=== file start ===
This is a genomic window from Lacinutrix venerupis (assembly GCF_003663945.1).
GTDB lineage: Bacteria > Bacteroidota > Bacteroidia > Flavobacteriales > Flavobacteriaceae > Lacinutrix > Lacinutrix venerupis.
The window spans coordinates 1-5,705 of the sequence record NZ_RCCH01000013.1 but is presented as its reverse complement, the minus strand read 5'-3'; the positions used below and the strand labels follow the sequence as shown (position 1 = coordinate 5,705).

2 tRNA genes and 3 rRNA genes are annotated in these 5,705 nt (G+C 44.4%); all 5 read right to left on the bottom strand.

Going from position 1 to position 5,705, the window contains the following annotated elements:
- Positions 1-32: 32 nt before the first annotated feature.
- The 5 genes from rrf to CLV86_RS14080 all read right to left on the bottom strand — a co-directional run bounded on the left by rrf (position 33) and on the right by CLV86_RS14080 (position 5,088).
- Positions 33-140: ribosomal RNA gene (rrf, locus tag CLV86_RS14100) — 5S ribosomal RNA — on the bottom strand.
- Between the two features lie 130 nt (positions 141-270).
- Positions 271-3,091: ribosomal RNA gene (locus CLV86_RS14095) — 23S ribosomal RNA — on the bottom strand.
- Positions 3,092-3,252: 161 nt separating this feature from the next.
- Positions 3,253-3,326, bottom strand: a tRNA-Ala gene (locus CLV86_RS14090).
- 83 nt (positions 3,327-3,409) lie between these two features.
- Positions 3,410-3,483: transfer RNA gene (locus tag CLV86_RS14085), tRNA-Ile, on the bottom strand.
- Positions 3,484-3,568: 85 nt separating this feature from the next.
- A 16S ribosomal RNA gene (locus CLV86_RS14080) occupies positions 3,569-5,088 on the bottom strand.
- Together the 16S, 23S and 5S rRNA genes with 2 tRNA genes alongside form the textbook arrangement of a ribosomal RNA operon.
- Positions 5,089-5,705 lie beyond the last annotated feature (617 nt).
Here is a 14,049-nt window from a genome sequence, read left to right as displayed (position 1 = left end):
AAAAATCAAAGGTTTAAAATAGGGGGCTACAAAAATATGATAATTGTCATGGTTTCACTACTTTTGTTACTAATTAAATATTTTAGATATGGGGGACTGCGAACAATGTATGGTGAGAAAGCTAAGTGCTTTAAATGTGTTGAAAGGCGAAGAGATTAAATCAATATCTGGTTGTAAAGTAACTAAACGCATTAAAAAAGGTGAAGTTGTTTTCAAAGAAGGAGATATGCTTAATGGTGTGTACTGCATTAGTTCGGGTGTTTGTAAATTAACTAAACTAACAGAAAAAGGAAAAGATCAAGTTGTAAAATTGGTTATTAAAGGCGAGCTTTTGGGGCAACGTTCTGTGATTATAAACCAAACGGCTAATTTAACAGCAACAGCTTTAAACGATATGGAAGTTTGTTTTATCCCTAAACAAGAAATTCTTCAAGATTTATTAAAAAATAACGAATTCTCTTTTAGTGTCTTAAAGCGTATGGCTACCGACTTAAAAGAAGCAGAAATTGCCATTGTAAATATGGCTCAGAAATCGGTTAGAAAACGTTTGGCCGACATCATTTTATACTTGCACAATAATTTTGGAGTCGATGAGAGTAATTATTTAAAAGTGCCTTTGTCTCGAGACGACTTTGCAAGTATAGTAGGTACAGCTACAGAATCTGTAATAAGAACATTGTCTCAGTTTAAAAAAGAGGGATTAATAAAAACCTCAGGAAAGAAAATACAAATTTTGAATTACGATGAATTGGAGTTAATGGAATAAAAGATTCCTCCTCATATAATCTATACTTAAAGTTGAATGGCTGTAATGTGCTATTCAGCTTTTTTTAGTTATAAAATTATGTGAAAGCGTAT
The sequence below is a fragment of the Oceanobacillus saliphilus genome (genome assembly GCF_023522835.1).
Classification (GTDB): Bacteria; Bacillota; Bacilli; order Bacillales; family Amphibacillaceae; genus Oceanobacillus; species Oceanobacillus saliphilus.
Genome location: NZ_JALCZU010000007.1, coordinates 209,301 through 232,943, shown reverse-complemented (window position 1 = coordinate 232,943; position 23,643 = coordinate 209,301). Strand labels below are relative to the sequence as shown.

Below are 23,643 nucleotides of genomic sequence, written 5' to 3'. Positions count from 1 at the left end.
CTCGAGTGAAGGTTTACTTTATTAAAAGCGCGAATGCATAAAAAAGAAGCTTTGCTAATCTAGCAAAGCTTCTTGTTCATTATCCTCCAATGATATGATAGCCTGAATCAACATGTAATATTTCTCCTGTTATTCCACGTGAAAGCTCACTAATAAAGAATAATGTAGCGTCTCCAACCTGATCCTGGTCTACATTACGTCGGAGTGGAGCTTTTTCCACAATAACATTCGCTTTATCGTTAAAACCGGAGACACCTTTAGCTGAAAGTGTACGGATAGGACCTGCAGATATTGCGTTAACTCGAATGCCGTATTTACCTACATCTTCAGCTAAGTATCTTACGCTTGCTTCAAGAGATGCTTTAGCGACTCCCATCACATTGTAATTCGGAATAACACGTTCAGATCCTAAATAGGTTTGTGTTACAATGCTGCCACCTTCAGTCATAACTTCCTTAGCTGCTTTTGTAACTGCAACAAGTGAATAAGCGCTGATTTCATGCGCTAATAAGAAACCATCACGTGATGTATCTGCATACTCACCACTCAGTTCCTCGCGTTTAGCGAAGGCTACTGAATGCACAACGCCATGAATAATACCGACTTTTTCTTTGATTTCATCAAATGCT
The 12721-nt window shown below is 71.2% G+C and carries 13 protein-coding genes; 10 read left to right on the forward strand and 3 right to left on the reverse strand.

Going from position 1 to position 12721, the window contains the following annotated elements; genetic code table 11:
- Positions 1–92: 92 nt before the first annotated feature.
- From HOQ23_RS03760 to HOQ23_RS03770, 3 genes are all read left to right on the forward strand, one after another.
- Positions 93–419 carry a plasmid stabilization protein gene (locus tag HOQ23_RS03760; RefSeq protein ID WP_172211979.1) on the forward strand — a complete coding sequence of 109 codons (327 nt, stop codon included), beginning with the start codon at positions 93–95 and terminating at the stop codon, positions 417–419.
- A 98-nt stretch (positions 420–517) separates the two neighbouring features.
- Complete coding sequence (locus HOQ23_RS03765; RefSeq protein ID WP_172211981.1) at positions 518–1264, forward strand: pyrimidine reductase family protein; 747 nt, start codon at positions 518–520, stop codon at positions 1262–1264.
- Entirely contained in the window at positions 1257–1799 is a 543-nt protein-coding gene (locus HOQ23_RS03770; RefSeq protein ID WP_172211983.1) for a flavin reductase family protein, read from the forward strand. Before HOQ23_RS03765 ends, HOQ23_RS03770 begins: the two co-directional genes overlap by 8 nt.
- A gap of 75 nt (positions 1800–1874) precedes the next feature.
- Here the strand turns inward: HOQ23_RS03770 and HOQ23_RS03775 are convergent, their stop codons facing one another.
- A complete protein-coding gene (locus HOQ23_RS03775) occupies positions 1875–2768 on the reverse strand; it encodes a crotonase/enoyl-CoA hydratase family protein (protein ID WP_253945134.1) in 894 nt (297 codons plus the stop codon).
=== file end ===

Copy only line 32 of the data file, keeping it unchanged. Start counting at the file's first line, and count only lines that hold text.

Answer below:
- Complete coding sequence (locus HOQ23_RS03765; RefSeq protein ID WP_172211981.1) at positions 518–1264, forward strand: pyrimidine reductase family protein; 747 nt, start codon at positions 518–520, stop codon at positions 1262–1264.